Toronto Centre for Phenogenomics (TCP) set to model the future of human health



    TORONTO, Oct. 1 /CNW/ - The Toronto Centre for Phenogenomics (TCP) today
announced its official opening in the heart of Toronto's Discovery District.
This state-of-the-art facility will enable groundbreaking research and
discovery, with the goal of advancing human health.
    Already acclaimed by researchers worldwide, the TCP, through modeling of
disease, will seek cures and treatments in areas such as diabetes, cancer,
musculoskeletal disease, cardiovascular and renal function, embryonic
development, and learning and memory. "We are enabling research and we are
doing research to make a difference in health care for Canadians," says Dr.
Colin McKerlie, the TCP's Interim CEO, and a researcher who will be taking
advantage of the TCP facilities.
    The largest centre of its kind in Canada, the TCP houses 110,000 gross
sq ft of custom-designed laboratory space. It promises to be a cutting-edge
provider of research tools, technologies and services, delivering
"breakthroughs" such as advanced imaging techniques, and supported by the
newest robotics equipment and technology.
    The TCP is being launched as part of Ontario's response to university
expansions, the growing innovation economy, and the resulting charge to
increase the scientific research capacity of the province.
    The initial concept of the TCP originated with Dr. Janet Rossant, a world
leader in developmental biology. Dr. Rossant led the grant application to the
Canada Foundation for Innovation that quickly became a collaboration among
four founding member research hospitals: Mount Sinai Hospital, St. Michael's
Hospital, The Hospital for Sick Children, and the University Health Network,
which encompasses Toronto General Hospital, Toronto Western Hospital, and
Princess Margaret Hospital.
    "This collaboration is a promising response to increasingly constrained
resources," says Rossant. "In this facility, we are not only collecting and
sharing information, we are sharing decisions and ownership, vision and
responsibility - expanding the capacity of each partner while contributing to
the powerhouse that is Toronto's health research community."
    "Research creates the best medicine, and this exciting four-hospital
membership will bring together some of the brightest minds in science to
improve the quality of clinical care and help keep Toronto and Ontario at the
forefront of health research," reflects Joseph Mapa, President and CEO, Mount
Sinai Hospital.
    Dr. Stephen Lye, Associate Director of the Samuel Lunenfeld Research
Institute, Mount Sinai Hospital, agrees on a key strength of the Centre: "The
TCP is a remarkable, world-class resource, providing researchers in our member
institutions a competitive advantage in their search to understand and conquer
disease."
    Funding for this $69 million enterprise was a collaboration among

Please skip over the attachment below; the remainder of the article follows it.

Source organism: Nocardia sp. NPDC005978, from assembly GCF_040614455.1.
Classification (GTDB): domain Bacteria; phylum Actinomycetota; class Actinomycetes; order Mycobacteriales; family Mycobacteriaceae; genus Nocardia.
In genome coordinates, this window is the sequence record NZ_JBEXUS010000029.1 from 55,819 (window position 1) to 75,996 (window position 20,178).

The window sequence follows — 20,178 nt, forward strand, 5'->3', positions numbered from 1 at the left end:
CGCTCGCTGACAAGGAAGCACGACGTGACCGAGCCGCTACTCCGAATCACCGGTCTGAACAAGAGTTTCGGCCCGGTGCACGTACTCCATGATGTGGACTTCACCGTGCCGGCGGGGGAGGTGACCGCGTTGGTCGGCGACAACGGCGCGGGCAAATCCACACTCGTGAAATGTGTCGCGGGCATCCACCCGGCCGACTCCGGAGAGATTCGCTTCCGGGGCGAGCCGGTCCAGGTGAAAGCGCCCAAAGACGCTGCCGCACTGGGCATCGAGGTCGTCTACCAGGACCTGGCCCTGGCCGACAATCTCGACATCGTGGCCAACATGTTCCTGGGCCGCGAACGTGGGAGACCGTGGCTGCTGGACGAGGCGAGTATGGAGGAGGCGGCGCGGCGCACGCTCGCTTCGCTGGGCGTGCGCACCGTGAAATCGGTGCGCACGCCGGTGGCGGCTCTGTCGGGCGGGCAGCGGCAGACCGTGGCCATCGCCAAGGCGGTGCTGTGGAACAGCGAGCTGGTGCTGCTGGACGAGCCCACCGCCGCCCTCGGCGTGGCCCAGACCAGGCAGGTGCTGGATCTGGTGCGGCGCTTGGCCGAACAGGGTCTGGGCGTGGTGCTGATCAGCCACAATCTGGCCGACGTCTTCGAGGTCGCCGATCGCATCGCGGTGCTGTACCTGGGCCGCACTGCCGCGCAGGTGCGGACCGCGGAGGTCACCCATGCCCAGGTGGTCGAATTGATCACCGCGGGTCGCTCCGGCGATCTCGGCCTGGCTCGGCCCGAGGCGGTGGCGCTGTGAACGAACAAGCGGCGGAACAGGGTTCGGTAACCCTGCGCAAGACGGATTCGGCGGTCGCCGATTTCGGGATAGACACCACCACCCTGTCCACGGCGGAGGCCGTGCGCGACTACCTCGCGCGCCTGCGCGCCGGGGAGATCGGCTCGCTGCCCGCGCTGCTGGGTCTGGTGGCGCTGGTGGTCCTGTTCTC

different levels of government, the Member Hospitals, and industry. Sources
included the Canada Foundation for Innovation (CFI) ($26,771,045), the Ontario
Government through the Ontario Innovation Trust (OIT) ($26,771,045), Member
Hospital contributions ($11,427,717), and industry-based donations in kind
($4,183,717).
    "This new facility defines cutting-edge, and exemplifies partnership,"
says Dr. Eliot Phillipson, President and CEO of the CFI. "The TCP will allow
researchers from multiple institutions and disciplines to transform innovative
ideas into groundbreaking research. The advancements that this facility will
enable are sure to have a real and positive impact on the lives of all
Canadians."
    "I am very pleased and excited that Ontario's investment in the TCP
through the Ontario Innovation Trust, is helping to solidify our province as a
world-class centre for innovative research and scientific discovery," says Dr.
Cal Stiller, Chair of the Ontario Innovation Trust. "This innovative
scientific collaboration among four of our leading research hospitals will
lead to new discoveries faster than individuals or institutions working alone
could achieve. Using models is the shortest bridge to remarkable discoveries
that are relevant to human disease."
    Looking ahead, and as research unfolds, the TCP will provide enormous
added value. It will be a training space for the next-generation of talented
Canadian researchers whose work will help us understand the biology of
disease, help identify and validate new drug targets, assess the genetics of
drug responses, and on many fronts improve the long-term health of our
population. And it will be a leader in the advancement of North American and
global genomics efforts, attracting and retaining pre-eminent Canadian and
international researchers and teams.

    About:

    The Toronto Centre for Phenogenomics is a $69 million, state-of-the-art
facility in the heart of Toronto's Discovery District, that enables